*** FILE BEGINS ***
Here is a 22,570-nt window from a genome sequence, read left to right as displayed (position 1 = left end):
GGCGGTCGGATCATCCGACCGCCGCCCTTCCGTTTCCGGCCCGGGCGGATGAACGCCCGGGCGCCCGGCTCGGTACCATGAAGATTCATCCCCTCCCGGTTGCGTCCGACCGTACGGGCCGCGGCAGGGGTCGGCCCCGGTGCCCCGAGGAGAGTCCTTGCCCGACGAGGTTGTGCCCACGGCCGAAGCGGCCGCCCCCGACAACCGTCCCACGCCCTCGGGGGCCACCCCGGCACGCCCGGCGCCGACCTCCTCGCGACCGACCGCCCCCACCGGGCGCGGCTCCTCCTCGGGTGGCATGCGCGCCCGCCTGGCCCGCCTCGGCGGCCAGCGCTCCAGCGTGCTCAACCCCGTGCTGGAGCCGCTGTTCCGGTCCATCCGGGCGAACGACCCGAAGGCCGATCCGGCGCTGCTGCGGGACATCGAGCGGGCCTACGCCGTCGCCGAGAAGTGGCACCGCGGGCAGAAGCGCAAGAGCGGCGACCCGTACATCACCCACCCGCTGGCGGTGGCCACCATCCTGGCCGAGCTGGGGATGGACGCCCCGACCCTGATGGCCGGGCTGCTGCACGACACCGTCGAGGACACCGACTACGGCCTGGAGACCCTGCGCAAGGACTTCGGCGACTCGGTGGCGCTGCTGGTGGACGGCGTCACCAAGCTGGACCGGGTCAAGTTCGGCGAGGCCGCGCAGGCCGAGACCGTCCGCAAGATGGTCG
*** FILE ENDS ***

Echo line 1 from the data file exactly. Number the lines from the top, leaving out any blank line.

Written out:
Here is a 22,570-nt window from a genome sequence, read left to right as displayed (position 1 = left end):